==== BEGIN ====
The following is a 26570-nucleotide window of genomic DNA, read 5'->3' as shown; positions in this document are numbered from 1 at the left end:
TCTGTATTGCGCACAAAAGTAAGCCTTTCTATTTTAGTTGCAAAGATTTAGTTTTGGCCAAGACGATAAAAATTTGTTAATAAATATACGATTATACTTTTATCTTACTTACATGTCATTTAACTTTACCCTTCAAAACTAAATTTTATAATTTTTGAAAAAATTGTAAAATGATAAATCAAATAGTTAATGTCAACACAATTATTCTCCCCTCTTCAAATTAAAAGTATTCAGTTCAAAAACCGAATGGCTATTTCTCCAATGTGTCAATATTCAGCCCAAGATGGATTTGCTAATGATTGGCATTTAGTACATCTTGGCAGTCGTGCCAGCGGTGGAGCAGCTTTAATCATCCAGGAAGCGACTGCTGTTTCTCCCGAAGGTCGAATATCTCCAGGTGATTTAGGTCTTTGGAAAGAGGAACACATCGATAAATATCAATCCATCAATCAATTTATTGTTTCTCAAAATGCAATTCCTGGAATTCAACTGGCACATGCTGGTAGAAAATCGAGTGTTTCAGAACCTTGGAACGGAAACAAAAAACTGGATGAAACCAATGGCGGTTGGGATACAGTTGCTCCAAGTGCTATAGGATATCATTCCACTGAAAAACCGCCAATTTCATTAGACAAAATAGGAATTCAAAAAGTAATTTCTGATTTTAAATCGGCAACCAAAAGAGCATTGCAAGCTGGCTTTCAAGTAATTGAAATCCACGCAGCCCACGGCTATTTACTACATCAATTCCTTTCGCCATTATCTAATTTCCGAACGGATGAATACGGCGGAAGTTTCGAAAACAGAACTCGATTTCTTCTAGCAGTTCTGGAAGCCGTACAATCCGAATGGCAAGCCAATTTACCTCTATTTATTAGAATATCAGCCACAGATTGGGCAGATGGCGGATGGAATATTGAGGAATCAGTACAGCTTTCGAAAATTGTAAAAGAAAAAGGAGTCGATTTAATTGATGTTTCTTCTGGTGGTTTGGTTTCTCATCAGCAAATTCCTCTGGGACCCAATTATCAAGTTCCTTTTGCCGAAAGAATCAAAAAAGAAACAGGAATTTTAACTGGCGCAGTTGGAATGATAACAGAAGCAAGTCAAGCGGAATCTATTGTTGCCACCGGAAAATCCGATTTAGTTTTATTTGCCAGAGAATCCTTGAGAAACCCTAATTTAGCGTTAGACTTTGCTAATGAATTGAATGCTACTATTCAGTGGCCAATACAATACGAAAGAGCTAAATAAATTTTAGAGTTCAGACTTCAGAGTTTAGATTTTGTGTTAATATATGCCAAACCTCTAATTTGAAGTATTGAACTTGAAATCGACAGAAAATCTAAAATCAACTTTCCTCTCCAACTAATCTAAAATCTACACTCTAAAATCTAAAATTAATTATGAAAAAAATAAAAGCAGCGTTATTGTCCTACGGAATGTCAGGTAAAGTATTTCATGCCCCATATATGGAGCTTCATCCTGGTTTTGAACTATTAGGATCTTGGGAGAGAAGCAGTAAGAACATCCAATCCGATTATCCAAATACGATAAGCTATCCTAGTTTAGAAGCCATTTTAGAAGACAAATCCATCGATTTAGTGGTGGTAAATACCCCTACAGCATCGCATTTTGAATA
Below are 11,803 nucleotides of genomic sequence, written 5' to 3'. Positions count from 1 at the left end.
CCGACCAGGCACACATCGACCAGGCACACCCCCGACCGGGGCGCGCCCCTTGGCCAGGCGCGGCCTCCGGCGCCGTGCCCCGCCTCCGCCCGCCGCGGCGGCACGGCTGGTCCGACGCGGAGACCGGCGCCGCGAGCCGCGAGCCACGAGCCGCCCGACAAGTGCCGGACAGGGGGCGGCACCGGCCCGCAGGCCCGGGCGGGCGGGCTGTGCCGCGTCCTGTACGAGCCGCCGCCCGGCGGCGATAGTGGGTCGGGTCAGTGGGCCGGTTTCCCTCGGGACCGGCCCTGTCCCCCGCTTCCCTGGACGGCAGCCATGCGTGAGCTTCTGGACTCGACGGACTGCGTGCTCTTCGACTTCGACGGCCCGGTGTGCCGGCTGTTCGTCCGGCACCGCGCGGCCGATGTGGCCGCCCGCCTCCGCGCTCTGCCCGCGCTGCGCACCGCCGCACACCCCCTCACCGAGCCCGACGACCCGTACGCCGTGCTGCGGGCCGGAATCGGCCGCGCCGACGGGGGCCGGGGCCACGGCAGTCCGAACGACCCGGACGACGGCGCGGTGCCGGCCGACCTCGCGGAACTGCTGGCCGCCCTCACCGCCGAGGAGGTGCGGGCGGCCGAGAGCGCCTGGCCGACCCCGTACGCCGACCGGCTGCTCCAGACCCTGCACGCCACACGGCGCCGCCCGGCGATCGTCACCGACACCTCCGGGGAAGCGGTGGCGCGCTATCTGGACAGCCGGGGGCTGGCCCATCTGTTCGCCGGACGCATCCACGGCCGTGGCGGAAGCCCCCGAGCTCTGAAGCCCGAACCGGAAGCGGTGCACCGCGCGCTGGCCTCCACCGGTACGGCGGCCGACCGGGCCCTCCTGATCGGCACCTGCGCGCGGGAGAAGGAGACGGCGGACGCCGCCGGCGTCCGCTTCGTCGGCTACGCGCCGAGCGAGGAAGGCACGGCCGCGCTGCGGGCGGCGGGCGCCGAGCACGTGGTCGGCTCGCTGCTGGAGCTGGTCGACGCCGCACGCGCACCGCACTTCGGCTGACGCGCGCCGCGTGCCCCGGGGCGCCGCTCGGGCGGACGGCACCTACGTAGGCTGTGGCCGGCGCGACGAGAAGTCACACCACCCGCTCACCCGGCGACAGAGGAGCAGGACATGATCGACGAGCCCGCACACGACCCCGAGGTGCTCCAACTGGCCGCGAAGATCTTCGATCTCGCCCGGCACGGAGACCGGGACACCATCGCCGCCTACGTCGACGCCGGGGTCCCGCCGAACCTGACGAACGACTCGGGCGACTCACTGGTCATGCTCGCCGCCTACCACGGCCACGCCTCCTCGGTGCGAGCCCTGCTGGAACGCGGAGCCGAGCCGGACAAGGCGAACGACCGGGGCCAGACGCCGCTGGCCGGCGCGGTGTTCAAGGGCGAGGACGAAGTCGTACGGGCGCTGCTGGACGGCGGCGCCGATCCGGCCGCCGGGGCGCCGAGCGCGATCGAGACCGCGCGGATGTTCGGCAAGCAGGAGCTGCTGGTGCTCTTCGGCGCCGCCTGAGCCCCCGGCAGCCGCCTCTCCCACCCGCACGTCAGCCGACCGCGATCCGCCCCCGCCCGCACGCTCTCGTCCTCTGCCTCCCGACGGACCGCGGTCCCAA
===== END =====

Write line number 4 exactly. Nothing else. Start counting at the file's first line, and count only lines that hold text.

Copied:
CCGACCAGGCACACATCGACCAGGCACACCCCCGACCGGGGCGCGCCCCTTGGCCAGGCGCGGCCTCCGGCGCCGTGCCCCGCCTCCGCCCGCCGCGGCGGCACGGCTGGTCCGACGCGGAGACCGGCGCCGCGAGCCGCGAGCCACGAGCCGCCCGACAAGTGCCGGACAGGGGGCGGCACCGGCCCGCAGGCCCGGGCGGGCGGGCTGTGCCGCGTCCTGTACGAGCCGCCGCCCGGCGGCGATAGTGGGTCGGGTCAGTGGGCCGGTTTCCCTCGGGACCGGCCCTGTCCCCCGCTTCCCTGGACGGCAGCCATGCGTGAGCTTCTGGACTCGACGGACTGCGTGCTCTTCGACTTCGACGGCCCGGTGTGCCGGCTGTTCGTCCGGCACCGCGCGGCCGATGTGGCCGCCCGCCTCCGCGCTCTGCCCGCGCTGCGCACCGCCGCACACCCCCTCACCGAGCCCGACGACCCGTACGCCGTGCTGCGGGCCGGAATCGGCCGCGCCGACGGGGGCCGGGGCCACGGCAGTCCGAACGACCCGGACGACGGCGCGGTGCCGGCCGACCTCGCGGAACTGCTGGCCGCCCTCACCGCCGAGGAGGTGCGGGCGGCCGAGAGCGCCTGGCCGACCCCGTACGCCGACCGGCTGCTCCAGACCCTGCACGCCACACGGCGCCGCCCGGCGATCGTCACCGACACCTCCGGGGAAGCGGTGGCGCGCTATCTGGACAGCCGGGGGCTGGCCCATCTGTTCGCCGGACGCATCCACGGCCGTGGCGGAAGCCCCCGAGCTCTGAAGCCCGAACCGGAAGCGGTGCACCGCGCGCTGGCCTCCACCGGTACGGCGGCCGACCGGGCCCTCCTGATCGGCACCTGCGCGCGGGAGAAGGAGACGGCGGACGCCGCCGGCGTCCGCTTCGTCGGCTACGCGCCGAGCGAGGAAGGCACGGCCGCGCTGCGGGCGGCGGGCGCCGAGCACGTGGTCGGCTCGCTGCTGGAGCTGGTCGACGCCGCACGCGCACCGCACTTCGGCTGACGCGCGCCGCGTGCCCCGGGGCGCCGCTCGGGCGGACGGCACCTACGTAGGCTGTGGCCGGCGCGACGAGAAGTCACACCACCCGCTCACCCGGCGACAGAGGAGCAGGACATGATCGACGAGCCCGCACACGACCCCGAGGTGCTCCAACTGGCCGCGAAGATCTTCGATCTCGCCCGGCACGGAGACCGGGACACCATCGCCGCCTACGTCGACGCCGGGGTCCCGCCGAACCTGACGAACGACTCGGGCGACTCACTGGTCATGCTCGCCGCCTACCACGGCCACGCCTCCTCGGTGCGAGCCCTGCTGGAACGCGGAGCCGAGCCGGACAAGGCGAACGACCGGGGCCAGACGCCGCTGGCCGGCGCGGTGTTCAAGGGCGAGGACGAAGTCGTACGGGCGCTGCTGGACGGCGGCGCCGATCCGGCCGCCGGGGCGCCGAGCGCGATCGAGACCGCGCGGATGTTCGGCAAGCAGGAGCTGCTGGTGCTCTTCGGCGCCGCCTGAGCCCCCGGCAGCCGCCTCTCCCACCCGCACGTCAGCCGACCGCGATCCGCCCCCGCCCGCACGCTCTCGTCCTCTGCCTCCCGACGGACCGCGGTCCCAA